U.S. sets out case for extradition of WikiLeak's Assange

Image: Demonstrators hold signs behind a barricade in support of WikiLeaks
Demonstrators hold signs in support of WikiLeaks founder Julian Assange outside Woolwich Crown Court in London on Monday, the day of a hearing to decide whether Assange should be extradited to the United States. Copyright Hannah Mckay
Copyright Hannah Mckay
By Mac William Bishop and Associated Press with NBC News World News
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"Reporting or journalism is not an excuse for criminal activities or a license to break ordinary criminal laws," says lawyer representing U.S.


LONDON — WikiLeaks founder Julian Assange is wanted in the U.S. over the publication of classified documents because he put live at risk, the lawyer in a U.S. extradition hearing said in a courtroom in London on Monday.

U.S. authorities want to try Assange on espionage charges that carry a maximum sentence of 175 years in prison over the 2010 publication of hundreds of thousands of secret military documents and diplomatic cables.

The extradition hearing follows years of subterfuge, diplomatic dispute and legal drama that have led the 48-year-old Australian from fame as an international secret-spiller through self-imposed exile inside the Ecuadorian Embassy in London to incarceration in a maximum-security British prison.

Assange has beenindicted in the U.S. on 18 charges over the publication of the documents. Prosecutors say he conspired with U.S. army intelligence analyst Chelsea Manning to hack into a Pentagon computer and release hundreds of thousands of secret diplomatic cables and military files on the wars in Iraq and Afghanistan.

Assange argues he was acting as a journalist entitled to First Amendment protection, and says the leaked documents exposed U.S. military wrongdoing. Among the files published by WikiLeaks was video of a 2007 Apache helicopter attack by American forces in Baghdad that killed 11 people, including two Reuters journalists.

Journalism organizations and civil liberties groups including Amnesty International and Reporters Without Borders say the charges against Assange set a chilling precedent for freedom of the press.

Lawyer James Lewis, representing the U.S. government, said it was not the role of the British court to determine whether Assange was guilty.

"This is an extradition hearing, not a trial," he said. "The guilt or innocence of Mr. Assange will be determined at trial in the United States, not in this court."

Lewis said Assange was guilty of "straightforward" criminal activity.

Fashion designer Vivienne Westwood joins supporters outside Belmarsh Prison in London prior to the extradition hearing of WikiLeaks founder Julian Assange on Monday.
Fashion designer Vivienne Westwood joins supporters outside Belmarsh Prison in London prior to the extradition hearing of WikiLeaks founder Julian Assange on Monday.Leon Neal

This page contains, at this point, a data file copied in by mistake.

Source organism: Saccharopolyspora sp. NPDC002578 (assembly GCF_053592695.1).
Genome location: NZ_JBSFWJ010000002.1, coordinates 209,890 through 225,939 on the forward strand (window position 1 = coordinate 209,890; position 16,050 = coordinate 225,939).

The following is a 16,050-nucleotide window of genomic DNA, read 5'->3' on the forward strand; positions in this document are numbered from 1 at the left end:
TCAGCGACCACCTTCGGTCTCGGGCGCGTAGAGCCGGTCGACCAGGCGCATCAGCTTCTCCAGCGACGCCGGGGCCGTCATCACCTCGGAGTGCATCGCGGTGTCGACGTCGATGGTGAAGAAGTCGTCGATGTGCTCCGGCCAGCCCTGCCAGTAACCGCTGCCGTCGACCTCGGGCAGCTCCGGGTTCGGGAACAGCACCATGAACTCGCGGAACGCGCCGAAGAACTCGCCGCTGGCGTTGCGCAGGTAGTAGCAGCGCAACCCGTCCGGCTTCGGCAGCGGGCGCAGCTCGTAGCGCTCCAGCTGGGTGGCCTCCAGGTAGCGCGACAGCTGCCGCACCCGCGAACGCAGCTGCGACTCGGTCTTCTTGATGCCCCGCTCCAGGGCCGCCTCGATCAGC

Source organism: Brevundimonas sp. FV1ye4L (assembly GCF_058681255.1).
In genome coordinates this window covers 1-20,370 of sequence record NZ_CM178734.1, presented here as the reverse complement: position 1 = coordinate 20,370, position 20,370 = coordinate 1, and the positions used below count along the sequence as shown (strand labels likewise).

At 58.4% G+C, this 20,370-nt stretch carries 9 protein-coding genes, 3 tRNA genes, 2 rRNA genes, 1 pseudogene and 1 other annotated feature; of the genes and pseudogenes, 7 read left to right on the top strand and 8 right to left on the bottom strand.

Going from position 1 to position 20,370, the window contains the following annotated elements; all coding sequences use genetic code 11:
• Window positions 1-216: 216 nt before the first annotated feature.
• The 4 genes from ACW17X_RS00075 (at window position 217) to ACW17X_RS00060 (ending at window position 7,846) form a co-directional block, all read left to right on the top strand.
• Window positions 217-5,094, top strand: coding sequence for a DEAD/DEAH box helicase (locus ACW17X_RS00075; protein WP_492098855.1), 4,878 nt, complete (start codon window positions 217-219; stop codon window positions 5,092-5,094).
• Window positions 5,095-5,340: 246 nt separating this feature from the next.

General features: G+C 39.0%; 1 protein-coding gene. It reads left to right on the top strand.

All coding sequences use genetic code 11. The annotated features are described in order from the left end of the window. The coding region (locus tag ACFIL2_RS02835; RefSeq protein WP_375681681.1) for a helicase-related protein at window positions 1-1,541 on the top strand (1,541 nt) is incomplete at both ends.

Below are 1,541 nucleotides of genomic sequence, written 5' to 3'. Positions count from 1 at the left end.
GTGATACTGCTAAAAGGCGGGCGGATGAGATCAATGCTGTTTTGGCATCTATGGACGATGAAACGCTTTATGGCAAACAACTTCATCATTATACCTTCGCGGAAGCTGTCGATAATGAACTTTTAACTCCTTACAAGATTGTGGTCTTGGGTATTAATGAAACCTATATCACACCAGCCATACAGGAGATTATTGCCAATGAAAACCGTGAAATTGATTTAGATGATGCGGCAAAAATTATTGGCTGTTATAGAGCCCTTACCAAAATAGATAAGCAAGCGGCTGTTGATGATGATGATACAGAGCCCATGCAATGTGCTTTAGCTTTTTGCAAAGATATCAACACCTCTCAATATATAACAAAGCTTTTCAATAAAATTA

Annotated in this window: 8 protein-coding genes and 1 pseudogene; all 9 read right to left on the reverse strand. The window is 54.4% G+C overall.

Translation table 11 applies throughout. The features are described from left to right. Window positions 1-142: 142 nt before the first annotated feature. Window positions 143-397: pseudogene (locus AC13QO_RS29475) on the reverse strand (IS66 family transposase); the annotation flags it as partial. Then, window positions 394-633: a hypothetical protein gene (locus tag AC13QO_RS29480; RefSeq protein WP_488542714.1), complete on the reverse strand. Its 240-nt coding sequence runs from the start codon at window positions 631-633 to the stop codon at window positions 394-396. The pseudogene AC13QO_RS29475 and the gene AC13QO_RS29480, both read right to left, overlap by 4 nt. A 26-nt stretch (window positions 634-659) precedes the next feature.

"What Mr. Assange seeks to defend by free speech is not the publication of the classified materials, but he seeks to defend the publication of sources — the names of people who put themselves at risk to assist the U.S. and its allies," the lawyer said.

"Reporting or journalism is not an excuse for criminal activities or a license to break ordinary criminal laws."

Supporters of Assange gathered outside the high-security London courthouse, and could be heard inside the courtroom as well. Some observers in an overflow room waved and blew kisses to Assange who was seated at the back of the courtroom.

Earlier, Assange entered the dock at Woolwich Crown Court's court number 2, and spoke to confirm his name and date of birth. He nodded towards reporters before taking his seat.

Assange's legal saga began in 2010, when he was arrested in London at the request of Sweden, which wanted to question him about allegations of rape and sexual assault made by two women. He refused to go to Stockholm, saying he feared extradition or illegal rendition to the United States or the U.S. prison camp at Guantanamo Bay, Cuba.

In 2012, Assange sought refuge inside the Ecuadorian Embassy, where he was beyond the reach of U.K. and Swedish authorities.

For seven years Assange led an isolated and increasingly surreal existence in the tiny embassy, which occupies an apartment in an upscale block near the ritzy Harrod's department store. The relationship between Assange and his hosts eventually soured, and he was evicted in April 2019. British police immediately arrested him for jumping bail in 2012.

Sweden dropped the sex crimes investigations in November because so much time had elapsed, but Assange remains in London's Belmarsh Prison as he awaits a decision on the U.S. extradition request.

For his supporters around the world, Assange remains a hero. But many others are critical of the way WikiLeaks has published classified documents without redacting details that could endanger individuals. WikiLeaks has also been accused of serving as a conduit for Russian misinformation, and Assange has alienated some supporters by dallying with populist politicians including Brexit-promoter Nigel Farage.


An end to the saga could still be years away. After a week of opening arguments, the extradition case is due to break until May, when the two sides will lay out their evidence. The judge is not expected to rule until several months after that, with the losing side likely to appeal.

If the courts approve extradition, the British government will have the final say.

The case comes at delicate time for transatlantic relations. The U.K. has left the European Union and is keen to strike a trade deal with the U.S.

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